The Good Shepherd
In 1977 a US Privacy Study Commission surmised that the real danger of the Central Intelligence Agency is ‘the gradual erosion of individual liberties through automation, integration, and interconnection of many small, separate record-keeping systems, each of which alone may seem innocuous, even benevolent, and wholly justifiable.’ By this point the CIA and the unnamed secret cabals that preceded had been practicing the dark arts of counter intelligence and disinformation for almost half a century and the issue of infringement of homeland liberty had ceased to be an issue for them.
The true story of the CIA (or as true as can be ascertained) is a fascinating and deeply worrying one and here actor/director Robert De Niro and screenwriter Eric Roth (Munich, The Insider) attempt to tell it through the prism of one of its most powerful operatives - Edward Wilson (based on James Angleton, the head of counterintelligence at the CIA from 1954 to 1974). It’s a long but fascinating journey into the heart of white bread paranoia, fraternity house allegiances, private grief, patriotism and the bewildering self-importance of the chess game that is espionage.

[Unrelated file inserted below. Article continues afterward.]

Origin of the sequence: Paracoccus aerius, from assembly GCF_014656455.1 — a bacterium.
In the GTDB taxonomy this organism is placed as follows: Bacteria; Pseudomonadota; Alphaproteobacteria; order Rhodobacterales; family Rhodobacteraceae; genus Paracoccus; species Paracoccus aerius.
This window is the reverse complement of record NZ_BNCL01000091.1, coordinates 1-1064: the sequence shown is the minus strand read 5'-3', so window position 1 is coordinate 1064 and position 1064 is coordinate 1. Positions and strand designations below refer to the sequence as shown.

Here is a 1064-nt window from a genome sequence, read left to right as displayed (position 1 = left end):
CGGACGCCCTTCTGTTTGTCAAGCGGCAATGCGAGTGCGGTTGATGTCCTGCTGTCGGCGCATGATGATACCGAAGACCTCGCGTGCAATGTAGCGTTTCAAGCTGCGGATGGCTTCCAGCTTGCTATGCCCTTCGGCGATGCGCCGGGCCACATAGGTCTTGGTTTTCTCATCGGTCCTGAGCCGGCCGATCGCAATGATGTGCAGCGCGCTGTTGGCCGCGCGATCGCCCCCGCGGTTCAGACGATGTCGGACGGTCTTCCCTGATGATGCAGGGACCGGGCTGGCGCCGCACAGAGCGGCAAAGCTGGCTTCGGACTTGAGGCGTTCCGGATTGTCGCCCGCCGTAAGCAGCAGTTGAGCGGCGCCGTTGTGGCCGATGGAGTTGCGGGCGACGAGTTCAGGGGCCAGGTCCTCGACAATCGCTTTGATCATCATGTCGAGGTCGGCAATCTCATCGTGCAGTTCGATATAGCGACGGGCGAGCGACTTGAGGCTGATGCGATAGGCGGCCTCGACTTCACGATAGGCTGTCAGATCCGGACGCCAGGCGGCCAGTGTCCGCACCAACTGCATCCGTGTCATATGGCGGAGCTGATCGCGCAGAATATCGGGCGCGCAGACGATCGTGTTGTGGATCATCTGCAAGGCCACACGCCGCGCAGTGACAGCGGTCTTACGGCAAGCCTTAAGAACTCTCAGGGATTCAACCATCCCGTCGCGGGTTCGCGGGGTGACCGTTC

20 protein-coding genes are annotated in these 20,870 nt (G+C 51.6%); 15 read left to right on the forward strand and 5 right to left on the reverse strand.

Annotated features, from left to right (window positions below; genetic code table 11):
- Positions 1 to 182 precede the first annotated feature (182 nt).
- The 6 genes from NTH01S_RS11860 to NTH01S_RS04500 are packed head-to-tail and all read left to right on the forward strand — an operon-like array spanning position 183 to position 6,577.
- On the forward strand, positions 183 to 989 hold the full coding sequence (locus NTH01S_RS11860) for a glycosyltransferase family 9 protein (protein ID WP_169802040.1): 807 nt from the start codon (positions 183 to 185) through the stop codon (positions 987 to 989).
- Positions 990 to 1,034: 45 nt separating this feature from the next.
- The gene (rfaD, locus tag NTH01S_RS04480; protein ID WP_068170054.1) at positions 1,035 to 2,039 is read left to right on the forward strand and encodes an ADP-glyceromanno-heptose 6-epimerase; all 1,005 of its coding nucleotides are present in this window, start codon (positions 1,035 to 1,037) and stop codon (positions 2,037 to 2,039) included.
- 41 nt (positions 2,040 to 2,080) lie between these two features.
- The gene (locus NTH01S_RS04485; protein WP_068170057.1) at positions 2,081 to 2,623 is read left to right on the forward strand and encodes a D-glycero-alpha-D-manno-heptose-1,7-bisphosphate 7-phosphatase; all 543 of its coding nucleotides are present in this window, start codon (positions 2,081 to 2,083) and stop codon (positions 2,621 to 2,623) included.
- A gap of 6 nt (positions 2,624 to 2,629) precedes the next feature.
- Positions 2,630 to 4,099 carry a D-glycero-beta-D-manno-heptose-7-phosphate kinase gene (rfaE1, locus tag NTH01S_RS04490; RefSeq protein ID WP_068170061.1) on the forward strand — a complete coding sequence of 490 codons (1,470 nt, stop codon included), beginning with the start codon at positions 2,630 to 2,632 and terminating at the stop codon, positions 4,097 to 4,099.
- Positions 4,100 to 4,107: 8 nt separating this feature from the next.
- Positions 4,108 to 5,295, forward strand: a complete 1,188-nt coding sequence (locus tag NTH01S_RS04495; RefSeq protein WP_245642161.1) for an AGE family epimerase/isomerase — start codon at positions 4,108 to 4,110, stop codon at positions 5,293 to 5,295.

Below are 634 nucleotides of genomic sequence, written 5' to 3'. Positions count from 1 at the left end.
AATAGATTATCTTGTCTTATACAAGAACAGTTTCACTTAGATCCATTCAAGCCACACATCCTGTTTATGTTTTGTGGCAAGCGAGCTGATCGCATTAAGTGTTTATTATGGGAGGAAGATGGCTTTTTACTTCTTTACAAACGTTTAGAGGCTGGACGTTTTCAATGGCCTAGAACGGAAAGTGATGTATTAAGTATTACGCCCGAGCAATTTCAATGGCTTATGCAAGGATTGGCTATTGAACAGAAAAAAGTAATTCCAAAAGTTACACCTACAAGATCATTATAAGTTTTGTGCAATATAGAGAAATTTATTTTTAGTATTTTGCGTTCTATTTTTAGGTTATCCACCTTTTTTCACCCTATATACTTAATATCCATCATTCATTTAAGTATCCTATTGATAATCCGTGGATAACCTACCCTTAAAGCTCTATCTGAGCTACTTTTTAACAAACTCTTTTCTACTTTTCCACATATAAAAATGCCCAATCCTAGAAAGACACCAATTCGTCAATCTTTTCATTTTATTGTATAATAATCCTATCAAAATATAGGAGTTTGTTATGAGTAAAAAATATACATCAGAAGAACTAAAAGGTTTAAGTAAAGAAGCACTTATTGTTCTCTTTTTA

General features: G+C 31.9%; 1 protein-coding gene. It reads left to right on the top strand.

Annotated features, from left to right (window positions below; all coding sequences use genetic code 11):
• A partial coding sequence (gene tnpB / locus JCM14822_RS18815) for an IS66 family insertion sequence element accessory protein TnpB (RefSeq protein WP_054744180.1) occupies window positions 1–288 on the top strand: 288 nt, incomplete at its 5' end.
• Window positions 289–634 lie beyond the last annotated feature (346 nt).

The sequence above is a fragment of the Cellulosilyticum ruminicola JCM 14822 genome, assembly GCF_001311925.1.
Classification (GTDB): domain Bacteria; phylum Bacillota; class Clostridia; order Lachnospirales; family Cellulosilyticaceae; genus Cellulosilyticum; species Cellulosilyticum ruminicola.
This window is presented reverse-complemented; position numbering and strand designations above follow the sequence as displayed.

De Niro and Roth keep things low key, steady and very adult, this is cinema that plays an impressive and unpatronising long game, reminiscent in parts of Alan J Pakula’s All The President’s Men, Sidney Lumet’s Prince of the City or Coppola’s The Godfather series (Coppola exec produced this film). Considering that this is only De Niro’s second film in the big chair The Good Shepherd is a model of restraint and good storytelling. Shifting back and forth in time from the Cuban Missile Crisis to WWII and so on, the true horror of the CIA’s WASPy stronghold on modern America begins to unfold, you are left in no doubt that the road to hell is indeed paved with emotional disorder and fear.
Despite looking too young to play the older Wilson, Matt Damon does an exceptional job in a role that is defined by evasion and silence. While Angelina Jolie, Billy Crudup, William Hurt and Michael Gambon among others fill out a near faultless cast. On this evidence De Niro may soon be surpassing his old friend Martin Scorsese as a filmmaker, for this certainly has the reach and scope that the master’s last few features have so sorely lacked. Recommended.